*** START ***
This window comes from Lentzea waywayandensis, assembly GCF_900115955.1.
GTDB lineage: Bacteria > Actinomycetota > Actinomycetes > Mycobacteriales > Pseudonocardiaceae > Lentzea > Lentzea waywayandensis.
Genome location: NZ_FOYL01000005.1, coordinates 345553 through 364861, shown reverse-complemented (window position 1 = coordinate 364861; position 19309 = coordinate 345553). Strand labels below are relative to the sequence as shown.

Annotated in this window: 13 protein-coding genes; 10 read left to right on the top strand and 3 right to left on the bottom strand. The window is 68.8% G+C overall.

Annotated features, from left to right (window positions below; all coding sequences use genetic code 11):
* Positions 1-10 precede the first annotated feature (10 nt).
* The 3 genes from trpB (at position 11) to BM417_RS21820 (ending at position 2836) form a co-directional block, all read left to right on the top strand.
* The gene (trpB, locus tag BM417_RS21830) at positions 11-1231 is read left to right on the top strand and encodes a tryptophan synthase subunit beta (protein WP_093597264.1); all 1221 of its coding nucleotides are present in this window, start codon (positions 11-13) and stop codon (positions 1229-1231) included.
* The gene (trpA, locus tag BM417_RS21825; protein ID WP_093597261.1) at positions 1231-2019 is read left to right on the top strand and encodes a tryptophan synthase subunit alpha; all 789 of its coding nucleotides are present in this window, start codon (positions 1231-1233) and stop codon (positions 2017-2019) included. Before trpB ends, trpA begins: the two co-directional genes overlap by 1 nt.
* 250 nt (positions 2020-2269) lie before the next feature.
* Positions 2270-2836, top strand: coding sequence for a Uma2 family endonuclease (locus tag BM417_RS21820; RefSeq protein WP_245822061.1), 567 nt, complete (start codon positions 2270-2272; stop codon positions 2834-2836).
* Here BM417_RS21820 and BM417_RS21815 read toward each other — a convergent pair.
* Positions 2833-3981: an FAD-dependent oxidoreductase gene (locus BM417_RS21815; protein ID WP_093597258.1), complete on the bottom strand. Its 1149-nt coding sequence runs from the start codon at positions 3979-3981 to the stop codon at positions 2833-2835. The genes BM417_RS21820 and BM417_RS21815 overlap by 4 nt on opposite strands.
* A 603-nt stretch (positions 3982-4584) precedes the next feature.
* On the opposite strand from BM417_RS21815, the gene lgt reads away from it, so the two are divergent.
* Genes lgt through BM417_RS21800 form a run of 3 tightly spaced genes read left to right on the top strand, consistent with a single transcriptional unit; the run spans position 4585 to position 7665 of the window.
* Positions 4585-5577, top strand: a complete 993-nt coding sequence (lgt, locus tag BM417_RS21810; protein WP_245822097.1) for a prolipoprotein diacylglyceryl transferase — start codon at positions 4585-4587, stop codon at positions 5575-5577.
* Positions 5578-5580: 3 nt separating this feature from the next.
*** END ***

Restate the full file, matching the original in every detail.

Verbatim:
This window comes from Lentzea waywayandensis, assembly GCF_900115955.1.
GTDB lineage: Bacteria > Actinomycetota > Actinomycetes > Mycobacteriales > Pseudonocardiaceae > Lentzea > Lentzea waywayandensis.
Genome location: NZ_FOYL01000005.1, coordinates 345553 through 364861, shown reverse-complemented (window position 1 = coordinate 364861; position 19309 = coordinate 345553). Strand labels below are relative to the sequence as shown.

Annotated in this window: 13 protein-coding genes; 10 read left to right on the top strand and 3 right to left on the bottom strand. The window is 68.8% G+C overall.

Annotated features, from left to right (window positions below; all coding sequences use genetic code 11):
* Positions 1-10 precede the first annotated feature (10 nt).
* The 3 genes from trpB (at position 11) to BM417_RS21820 (ending at position 2836) form a co-directional block, all read left to right on the top strand.
* The gene (trpB, locus tag BM417_RS21830) at positions 11-1231 is read left to right on the top strand and encodes a tryptophan synthase subunit beta (protein WP_093597264.1); all 1221 of its coding nucleotides are present in this window, start codon (positions 11-13) and stop codon (positions 1229-1231) included.
* The gene (trpA, locus tag BM417_RS21825; protein ID WP_093597261.1) at positions 1231-2019 is read left to right on the top strand and encodes a tryptophan synthase subunit alpha; all 789 of its coding nucleotides are present in this window, start codon (positions 1231-1233) and stop codon (positions 2017-2019) included. Before trpB ends, trpA begins: the two co-directional genes overlap by 1 nt.
* 250 nt (positions 2020-2269) lie before the next feature.
* Positions 2270-2836, top strand: coding sequence for a Uma2 family endonuclease (locus tag BM417_RS21820; RefSeq protein WP_245822061.1), 567 nt, complete (start codon positions 2270-2272; stop codon positions 2834-2836).
* Here BM417_RS21820 and BM417_RS21815 read toward each other — a convergent pair.
* Positions 2833-3981: an FAD-dependent oxidoreductase gene (locus BM417_RS21815; protein ID WP_093597258.1), complete on the bottom strand. Its 1149-nt coding sequence runs from the start codon at positions 3979-3981 to the stop codon at positions 2833-2835. The genes BM417_RS21820 and BM417_RS21815 overlap by 4 nt on opposite strands.
* A 603-nt stretch (positions 3982-4584) precedes the next feature.
* On the opposite strand from BM417_RS21815, the gene lgt reads away from it, so the two are divergent.
* Genes lgt through BM417_RS21800 form a run of 3 tightly spaced genes read left to right on the top strand, consistent with a single transcriptional unit; the run spans position 4585 to position 7665 of the window.
* Positions 4585-5577, top strand: a complete 993-nt coding sequence (lgt, locus tag BM417_RS21810; protein WP_245822097.1) for a prolipoprotein diacylglyceryl transferase — start codon at positions 4585-4587, stop codon at positions 5575-5577.
* Positions 5578-5580: 3 nt separating this feature from the next.